What’s the difference between a credit report
and a credit score?
A credit score is the numerical value calculated from information in your credit file that is used by lenders and landlords to assess your “credit risk” at that time. A total number of points—a credit score—help to predict how creditworthy you are, that is, how likely you are to repay a loan and make the payments on time. Credit reporting companies calculate scores in different ways, but all use a complex mathematical model to take into account factors like payment history, amounts owed, length of credit history, new credit and types of credit, among others. This score changes over time to accurately reflect your current financial behavior. In order to ensure that credit reports are fair for everyone, certain factors are not included in your score. To name just a few, race, religion, national origin, sex, age, salary, and any other information not proven to be predictive of future credit performance are never included in calculating your score.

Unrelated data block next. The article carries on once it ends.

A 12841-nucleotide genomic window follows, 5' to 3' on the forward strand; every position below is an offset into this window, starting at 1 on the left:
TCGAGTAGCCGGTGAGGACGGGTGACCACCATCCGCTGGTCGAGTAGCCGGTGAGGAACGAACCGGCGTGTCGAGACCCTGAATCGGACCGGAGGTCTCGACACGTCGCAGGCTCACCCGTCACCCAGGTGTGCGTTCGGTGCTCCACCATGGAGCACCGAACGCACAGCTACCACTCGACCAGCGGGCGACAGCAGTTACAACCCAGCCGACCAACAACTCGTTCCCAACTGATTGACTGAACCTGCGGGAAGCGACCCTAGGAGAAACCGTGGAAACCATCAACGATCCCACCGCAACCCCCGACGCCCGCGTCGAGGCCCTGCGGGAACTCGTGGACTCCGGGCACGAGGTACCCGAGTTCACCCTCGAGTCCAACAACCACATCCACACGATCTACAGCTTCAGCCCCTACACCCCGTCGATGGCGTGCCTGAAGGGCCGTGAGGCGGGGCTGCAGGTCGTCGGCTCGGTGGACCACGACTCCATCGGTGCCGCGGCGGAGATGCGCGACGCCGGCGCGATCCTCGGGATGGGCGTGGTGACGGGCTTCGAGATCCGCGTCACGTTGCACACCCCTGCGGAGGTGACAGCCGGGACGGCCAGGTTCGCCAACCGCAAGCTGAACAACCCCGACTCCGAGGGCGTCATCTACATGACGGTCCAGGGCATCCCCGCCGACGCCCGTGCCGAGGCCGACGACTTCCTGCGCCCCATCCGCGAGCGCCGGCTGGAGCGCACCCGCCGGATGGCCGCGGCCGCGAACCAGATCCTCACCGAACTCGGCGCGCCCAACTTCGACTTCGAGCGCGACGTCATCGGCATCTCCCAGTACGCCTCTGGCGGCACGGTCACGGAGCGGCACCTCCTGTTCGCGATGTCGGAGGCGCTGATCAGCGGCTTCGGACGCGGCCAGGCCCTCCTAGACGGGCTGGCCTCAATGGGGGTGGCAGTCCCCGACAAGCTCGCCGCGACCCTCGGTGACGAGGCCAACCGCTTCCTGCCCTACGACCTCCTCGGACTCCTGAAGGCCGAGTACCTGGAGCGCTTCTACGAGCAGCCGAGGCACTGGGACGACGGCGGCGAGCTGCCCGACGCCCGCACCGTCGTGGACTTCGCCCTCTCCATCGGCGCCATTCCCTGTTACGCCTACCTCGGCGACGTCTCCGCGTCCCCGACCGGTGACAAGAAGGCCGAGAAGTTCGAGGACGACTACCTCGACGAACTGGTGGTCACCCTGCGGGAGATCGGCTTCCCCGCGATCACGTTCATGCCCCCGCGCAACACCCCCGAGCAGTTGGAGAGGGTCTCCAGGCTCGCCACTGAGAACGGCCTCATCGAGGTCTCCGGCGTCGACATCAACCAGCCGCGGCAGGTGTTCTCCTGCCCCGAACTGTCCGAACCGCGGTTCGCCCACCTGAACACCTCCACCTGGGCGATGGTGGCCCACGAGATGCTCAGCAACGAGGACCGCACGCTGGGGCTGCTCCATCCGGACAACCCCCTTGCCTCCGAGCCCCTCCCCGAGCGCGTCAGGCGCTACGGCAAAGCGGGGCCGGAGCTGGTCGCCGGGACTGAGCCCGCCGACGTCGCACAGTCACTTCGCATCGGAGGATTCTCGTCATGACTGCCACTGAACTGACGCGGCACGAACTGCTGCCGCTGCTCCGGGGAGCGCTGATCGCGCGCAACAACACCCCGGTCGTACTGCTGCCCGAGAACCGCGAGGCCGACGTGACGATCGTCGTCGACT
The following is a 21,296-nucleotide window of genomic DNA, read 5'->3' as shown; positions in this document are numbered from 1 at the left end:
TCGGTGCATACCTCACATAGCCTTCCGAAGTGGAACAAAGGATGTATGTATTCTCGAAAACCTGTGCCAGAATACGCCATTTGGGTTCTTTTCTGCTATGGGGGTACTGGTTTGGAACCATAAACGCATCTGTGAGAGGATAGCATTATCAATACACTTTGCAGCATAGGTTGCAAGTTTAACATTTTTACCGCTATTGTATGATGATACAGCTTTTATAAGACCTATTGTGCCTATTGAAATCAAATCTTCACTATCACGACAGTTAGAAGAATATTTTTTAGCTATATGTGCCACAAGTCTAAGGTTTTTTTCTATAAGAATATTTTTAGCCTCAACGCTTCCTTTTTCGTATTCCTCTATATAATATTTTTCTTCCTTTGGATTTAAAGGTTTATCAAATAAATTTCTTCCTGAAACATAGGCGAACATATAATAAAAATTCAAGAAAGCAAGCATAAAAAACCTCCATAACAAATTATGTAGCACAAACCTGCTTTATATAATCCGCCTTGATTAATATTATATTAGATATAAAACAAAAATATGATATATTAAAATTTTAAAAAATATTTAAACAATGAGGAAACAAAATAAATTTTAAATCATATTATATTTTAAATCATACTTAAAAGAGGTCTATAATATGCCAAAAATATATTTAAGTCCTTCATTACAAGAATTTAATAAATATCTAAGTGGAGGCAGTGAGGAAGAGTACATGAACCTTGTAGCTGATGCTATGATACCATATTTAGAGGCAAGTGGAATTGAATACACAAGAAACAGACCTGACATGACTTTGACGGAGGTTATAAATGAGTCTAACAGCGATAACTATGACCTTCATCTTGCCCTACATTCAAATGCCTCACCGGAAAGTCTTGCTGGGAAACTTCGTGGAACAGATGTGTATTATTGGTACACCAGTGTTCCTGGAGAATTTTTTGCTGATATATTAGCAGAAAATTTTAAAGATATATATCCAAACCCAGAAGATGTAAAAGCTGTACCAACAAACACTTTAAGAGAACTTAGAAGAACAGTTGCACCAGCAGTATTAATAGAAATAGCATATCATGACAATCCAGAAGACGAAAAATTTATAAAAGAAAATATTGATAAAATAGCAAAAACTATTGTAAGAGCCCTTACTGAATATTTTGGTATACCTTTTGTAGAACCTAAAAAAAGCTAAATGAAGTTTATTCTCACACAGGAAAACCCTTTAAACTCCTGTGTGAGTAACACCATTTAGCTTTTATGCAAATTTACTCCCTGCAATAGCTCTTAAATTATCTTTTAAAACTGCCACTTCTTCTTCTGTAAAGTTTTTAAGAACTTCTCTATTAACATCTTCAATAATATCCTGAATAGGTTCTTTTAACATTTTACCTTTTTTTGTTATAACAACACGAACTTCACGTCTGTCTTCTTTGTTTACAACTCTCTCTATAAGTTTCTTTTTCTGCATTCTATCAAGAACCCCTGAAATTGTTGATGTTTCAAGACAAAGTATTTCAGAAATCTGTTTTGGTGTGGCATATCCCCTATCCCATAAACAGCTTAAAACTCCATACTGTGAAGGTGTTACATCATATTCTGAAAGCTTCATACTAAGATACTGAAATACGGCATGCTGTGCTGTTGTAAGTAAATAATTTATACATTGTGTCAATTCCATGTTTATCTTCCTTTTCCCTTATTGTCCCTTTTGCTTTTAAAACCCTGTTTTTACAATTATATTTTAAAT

A
credit report is a summary of your financial reliability—for the most part, your history of paying debts and other bills. Credit bureaus (also known as credit reporting agencies) provide information received from credit reporting companies, like credit card companies and banks, that can be made available to a third party, like lenders and employers. In addition to identifying information, credit reports include information like the number and types of accounts you have, payment history, collection actions outstanding debt, age of your accounts, and any public record or collection items among others. It also includes a list of everyone who has received a credit report for you for a specified period of time (known as “inquiries”). Whenever you apply for a credit card, loan, etc., the company you apply with requests a copy of your credit report from one of the 3 credit reporting agencies.